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Short and longer duration effects of protective gloves on hand performance capabilities and subjective assessments in a screw-driving task

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The study investigated short and longer duration effects of gloves on hand performance capabilities (muscle activity, dexterity, touch sensitivity, finger pinch and forearm torque strength) and subjective assessments of discomfort and ease of manipulation when performing a light assembly task. The independent variables were hand condition with four levels (wearing cotton, nylon or nitrile gloves as well as barehanded) and point of time within the 2 h duration of the task (with measurements taken at 0, 30, 60, 90 and 120 min). Participants worked with a screwdriver to fit two components together using screws. Wearing gloves significantly increased the muscle activity, pinch strength and discomfort but reduced the dexterity and touch sensitivity. There was also a significant effect of task time on the muscle activity, dexterity, forearm torque strength and touch sensitivity, which indicates that the duration of the task should be an important consideration in glove evaluation studies and in the selection of work gloves. Statement of Relevance:It is important to evaluate the effects of gloves on hand performance capabilities in a working context so that job demands can be taken into account and the most appropriate type of glove be chosen for each task. This study gives recommendations regarding the evaluation and use of gloves for screw-driving tasks.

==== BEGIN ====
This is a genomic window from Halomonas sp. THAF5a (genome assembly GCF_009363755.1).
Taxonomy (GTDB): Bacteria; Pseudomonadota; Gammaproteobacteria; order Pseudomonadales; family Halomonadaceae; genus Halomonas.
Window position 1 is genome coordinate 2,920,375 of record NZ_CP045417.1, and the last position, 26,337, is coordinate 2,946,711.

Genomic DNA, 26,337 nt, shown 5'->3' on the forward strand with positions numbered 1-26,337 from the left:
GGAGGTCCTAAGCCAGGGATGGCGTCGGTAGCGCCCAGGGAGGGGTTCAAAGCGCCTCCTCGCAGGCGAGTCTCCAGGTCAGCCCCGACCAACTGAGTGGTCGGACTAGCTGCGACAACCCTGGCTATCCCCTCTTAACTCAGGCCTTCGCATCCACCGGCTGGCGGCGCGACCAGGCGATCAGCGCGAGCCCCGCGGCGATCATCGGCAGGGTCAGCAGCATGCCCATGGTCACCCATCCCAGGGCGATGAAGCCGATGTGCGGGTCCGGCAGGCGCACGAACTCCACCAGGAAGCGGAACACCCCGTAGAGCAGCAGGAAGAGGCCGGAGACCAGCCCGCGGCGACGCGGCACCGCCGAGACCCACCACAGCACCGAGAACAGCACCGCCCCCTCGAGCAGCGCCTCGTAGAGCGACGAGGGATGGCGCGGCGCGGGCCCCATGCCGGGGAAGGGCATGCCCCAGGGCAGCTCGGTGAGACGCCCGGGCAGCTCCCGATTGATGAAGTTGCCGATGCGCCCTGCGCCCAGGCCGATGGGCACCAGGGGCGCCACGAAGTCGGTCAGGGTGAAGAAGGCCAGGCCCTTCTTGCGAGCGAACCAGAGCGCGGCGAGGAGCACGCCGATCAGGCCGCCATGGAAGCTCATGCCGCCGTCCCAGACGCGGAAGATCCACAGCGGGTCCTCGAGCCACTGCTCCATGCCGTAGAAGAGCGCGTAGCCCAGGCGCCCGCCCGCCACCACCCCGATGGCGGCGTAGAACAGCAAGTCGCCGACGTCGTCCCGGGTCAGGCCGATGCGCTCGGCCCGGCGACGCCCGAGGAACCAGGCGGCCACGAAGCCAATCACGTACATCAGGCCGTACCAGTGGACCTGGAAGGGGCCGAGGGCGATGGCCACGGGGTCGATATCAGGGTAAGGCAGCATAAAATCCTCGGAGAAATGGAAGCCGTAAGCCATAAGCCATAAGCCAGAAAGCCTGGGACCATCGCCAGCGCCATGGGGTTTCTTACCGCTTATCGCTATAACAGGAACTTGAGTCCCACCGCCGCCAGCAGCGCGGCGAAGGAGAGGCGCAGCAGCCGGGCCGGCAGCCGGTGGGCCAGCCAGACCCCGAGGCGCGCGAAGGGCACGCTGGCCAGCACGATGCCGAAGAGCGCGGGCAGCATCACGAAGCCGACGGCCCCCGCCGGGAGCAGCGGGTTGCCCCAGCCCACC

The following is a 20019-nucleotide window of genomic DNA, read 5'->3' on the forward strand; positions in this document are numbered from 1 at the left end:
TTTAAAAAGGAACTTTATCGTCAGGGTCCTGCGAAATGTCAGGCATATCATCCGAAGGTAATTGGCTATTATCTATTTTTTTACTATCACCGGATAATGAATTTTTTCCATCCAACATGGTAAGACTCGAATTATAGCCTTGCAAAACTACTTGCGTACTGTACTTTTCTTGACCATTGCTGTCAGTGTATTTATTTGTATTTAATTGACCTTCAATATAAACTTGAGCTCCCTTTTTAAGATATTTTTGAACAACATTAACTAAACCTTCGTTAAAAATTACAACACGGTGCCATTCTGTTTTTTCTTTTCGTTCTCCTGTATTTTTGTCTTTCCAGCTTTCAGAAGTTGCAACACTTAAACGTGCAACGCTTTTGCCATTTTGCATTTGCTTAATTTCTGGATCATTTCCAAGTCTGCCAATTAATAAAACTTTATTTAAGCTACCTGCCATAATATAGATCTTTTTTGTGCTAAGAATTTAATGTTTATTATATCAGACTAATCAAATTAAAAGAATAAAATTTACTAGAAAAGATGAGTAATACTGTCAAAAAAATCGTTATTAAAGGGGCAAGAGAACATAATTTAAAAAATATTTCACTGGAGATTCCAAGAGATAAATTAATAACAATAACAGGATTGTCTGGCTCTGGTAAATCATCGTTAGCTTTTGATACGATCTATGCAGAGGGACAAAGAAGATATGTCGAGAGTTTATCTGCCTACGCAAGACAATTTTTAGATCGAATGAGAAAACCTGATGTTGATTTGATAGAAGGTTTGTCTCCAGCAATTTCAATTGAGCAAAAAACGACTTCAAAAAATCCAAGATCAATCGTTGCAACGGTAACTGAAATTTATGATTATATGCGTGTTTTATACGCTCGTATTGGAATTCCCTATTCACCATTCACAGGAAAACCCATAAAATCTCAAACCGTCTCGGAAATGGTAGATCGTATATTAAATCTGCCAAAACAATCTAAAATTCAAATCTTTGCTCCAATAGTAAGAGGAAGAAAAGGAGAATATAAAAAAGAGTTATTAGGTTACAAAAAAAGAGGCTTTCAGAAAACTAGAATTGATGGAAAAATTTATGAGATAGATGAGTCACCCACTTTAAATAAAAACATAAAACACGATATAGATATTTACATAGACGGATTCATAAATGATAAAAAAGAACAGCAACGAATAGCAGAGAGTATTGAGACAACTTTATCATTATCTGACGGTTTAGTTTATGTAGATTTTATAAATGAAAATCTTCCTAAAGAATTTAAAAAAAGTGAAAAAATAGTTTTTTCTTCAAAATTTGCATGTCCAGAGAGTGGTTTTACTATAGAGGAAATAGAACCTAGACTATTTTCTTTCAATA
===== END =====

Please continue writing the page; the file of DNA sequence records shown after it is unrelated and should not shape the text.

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Keywords: assembly task; glove; hand performance capability; screwdriver; work duration

Document Type: Research Article

Affiliations: 1: Department of Occupational Health and Ergonomics, Faculty of Health and Nutrition, Tabriz University of Medical Sciences, Attar-e-Neishaburi St., Tabriz, Iran 2: Human Factors Research Group, Department of Mechanical, Materials and Manufacturing Engineering, University of Nottingham, University Park, UK

Publication date: December 1, 2010

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